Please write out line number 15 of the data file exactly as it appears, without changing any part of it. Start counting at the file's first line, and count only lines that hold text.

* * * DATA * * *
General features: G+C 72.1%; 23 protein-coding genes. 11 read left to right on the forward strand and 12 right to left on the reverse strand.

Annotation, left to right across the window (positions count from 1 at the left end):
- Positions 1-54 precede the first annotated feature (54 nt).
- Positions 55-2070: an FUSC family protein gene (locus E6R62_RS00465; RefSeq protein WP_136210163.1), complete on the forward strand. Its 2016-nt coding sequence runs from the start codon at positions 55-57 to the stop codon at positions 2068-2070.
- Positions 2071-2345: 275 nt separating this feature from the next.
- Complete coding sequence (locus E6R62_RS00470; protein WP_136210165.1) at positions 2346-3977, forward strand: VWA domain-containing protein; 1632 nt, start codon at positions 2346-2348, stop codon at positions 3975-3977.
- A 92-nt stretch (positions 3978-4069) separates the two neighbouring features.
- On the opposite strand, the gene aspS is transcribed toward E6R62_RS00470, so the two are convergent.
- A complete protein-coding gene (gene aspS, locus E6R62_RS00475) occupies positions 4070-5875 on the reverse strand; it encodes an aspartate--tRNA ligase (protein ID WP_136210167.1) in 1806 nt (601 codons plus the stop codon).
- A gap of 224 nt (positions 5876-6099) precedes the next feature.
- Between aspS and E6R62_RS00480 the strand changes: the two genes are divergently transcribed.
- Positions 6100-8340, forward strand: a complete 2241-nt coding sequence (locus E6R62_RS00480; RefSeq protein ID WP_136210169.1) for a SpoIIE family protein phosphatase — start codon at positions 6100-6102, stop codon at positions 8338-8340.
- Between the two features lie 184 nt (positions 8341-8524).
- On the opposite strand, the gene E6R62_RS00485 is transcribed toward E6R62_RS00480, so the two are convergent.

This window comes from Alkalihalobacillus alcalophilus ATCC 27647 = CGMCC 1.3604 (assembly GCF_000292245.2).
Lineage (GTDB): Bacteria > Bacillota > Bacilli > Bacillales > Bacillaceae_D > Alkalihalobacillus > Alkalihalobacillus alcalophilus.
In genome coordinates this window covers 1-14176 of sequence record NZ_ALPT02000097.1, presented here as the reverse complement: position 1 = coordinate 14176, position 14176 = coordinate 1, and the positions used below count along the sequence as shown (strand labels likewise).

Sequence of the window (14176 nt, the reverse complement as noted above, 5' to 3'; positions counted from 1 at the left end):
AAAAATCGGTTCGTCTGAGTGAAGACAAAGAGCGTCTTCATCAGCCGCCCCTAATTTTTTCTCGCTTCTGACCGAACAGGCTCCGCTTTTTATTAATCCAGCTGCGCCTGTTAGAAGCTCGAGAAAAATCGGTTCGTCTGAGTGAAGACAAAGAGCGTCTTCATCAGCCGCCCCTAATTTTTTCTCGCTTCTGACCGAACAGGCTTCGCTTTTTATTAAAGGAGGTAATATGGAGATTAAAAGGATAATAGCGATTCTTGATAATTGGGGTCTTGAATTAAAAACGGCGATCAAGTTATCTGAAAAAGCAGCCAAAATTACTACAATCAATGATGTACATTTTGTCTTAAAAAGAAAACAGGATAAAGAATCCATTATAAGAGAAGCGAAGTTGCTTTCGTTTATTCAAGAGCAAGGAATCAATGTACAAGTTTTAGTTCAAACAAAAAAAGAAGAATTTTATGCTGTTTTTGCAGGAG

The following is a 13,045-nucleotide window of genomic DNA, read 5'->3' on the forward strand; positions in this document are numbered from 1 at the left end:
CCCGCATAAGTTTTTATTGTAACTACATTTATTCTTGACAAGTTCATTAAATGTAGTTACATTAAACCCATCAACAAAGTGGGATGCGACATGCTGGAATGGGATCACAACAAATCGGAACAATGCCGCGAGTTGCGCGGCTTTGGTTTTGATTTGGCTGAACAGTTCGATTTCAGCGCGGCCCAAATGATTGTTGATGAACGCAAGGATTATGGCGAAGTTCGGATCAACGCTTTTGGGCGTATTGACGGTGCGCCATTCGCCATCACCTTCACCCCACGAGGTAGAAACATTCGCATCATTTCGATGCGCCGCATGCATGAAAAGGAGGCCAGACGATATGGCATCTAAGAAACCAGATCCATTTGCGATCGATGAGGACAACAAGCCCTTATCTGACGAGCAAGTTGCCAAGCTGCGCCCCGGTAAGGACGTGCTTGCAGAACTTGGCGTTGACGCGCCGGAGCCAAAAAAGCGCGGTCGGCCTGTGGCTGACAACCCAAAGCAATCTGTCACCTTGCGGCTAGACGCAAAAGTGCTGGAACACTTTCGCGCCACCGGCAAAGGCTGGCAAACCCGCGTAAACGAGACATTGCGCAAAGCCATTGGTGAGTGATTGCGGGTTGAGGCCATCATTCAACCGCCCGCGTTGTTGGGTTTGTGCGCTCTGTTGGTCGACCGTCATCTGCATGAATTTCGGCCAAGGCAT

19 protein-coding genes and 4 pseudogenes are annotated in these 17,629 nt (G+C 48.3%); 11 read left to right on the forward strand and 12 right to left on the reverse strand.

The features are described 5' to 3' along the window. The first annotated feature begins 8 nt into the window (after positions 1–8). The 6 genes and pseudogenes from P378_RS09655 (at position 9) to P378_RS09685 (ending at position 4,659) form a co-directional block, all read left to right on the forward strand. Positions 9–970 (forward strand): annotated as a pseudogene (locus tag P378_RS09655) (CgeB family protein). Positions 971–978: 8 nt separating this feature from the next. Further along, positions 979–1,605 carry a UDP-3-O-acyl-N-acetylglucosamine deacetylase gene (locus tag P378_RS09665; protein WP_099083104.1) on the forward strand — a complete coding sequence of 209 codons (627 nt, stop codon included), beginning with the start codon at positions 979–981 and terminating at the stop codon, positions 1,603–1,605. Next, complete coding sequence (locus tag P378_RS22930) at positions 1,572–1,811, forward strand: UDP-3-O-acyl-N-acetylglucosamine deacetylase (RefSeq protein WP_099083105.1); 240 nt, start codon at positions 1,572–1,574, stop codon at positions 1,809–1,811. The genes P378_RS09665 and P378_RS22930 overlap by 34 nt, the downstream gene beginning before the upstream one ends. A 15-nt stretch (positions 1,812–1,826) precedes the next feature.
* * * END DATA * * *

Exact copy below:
This window comes from Alkalihalobacillus alcalophilus ATCC 27647 = CGMCC 1.3604 (assembly GCF_000292245.2).